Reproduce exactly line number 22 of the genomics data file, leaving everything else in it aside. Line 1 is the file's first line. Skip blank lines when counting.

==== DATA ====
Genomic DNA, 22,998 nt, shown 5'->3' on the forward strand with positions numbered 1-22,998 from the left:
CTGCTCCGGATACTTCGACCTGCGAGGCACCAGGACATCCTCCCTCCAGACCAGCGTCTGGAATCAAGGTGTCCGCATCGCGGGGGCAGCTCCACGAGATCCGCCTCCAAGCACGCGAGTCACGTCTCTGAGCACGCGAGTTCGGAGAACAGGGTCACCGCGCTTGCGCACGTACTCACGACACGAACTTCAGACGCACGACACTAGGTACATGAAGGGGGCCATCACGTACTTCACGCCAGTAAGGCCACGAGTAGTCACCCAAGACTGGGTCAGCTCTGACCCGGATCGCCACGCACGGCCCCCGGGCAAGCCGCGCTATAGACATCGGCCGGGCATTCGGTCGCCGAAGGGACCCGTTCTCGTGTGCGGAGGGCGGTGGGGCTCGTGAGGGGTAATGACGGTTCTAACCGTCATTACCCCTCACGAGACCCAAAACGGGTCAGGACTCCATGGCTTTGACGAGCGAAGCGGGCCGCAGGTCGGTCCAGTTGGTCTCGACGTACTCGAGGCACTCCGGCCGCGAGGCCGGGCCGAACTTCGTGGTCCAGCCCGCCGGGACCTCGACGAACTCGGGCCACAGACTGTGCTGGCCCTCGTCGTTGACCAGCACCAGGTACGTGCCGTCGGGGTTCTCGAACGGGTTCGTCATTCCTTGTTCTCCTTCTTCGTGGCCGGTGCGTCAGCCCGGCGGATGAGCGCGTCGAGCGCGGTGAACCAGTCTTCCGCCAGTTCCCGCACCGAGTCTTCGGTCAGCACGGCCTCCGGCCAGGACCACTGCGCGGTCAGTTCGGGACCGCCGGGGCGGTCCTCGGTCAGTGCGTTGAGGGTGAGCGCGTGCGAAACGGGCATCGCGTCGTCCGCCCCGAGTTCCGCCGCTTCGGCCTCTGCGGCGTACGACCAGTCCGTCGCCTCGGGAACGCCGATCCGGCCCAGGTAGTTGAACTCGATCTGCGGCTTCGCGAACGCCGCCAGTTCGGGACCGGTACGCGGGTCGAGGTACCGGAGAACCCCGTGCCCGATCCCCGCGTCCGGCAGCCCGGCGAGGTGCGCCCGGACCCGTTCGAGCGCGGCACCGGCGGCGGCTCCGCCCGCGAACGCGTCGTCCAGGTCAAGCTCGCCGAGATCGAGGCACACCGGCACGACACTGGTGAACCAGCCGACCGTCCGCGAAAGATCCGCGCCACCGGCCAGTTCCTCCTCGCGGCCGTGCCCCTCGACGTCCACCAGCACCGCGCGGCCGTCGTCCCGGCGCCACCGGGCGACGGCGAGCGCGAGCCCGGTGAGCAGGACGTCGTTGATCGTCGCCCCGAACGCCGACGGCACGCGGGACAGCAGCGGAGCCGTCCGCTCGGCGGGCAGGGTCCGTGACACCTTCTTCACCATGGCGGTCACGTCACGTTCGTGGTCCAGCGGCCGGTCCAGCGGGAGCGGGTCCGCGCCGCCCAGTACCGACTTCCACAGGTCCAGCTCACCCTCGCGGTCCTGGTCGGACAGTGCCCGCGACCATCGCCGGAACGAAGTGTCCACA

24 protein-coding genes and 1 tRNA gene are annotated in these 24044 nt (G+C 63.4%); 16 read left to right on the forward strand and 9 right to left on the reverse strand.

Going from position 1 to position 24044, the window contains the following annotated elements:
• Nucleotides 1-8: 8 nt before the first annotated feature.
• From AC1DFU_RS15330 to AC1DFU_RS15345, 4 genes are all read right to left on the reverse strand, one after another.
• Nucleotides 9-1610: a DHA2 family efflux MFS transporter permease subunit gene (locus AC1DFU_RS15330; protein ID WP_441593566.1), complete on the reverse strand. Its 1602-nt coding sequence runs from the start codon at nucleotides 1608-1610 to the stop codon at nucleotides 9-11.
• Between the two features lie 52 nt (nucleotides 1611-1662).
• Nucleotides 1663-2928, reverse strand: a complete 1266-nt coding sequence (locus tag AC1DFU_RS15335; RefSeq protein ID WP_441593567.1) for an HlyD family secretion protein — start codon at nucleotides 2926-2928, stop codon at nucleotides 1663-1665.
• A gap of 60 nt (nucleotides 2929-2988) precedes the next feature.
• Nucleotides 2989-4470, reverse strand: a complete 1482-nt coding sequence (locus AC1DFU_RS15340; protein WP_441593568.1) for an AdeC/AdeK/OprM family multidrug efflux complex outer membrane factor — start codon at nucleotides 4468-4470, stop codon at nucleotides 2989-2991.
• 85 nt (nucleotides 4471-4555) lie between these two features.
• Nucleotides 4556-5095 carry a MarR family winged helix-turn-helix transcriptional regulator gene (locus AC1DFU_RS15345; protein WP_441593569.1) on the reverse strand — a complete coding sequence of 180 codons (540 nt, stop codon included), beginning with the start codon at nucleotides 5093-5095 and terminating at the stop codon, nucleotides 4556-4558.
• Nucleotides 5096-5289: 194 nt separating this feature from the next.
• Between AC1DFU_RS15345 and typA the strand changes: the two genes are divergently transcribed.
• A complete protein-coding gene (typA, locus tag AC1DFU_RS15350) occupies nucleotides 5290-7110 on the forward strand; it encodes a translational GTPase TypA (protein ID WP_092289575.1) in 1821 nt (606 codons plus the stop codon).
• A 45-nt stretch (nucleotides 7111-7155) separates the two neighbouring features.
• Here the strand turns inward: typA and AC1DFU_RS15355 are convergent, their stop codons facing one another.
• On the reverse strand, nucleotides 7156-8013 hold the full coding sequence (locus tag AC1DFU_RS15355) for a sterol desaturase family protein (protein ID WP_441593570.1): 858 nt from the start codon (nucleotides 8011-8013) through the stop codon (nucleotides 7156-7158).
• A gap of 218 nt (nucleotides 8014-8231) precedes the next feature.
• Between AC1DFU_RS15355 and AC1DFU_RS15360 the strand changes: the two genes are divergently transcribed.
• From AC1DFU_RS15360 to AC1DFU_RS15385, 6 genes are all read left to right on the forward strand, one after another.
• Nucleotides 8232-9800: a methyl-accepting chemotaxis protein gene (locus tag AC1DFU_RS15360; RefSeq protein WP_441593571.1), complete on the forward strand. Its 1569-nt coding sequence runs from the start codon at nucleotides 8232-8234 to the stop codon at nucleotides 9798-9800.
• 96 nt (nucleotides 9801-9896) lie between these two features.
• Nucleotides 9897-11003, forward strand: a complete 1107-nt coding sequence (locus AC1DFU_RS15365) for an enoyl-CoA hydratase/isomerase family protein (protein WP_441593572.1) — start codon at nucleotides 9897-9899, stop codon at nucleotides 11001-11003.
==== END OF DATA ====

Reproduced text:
• From AC1DFU_RS15360 to AC1DFU_RS15385, 6 genes are all read left to right on the forward strand, one after another.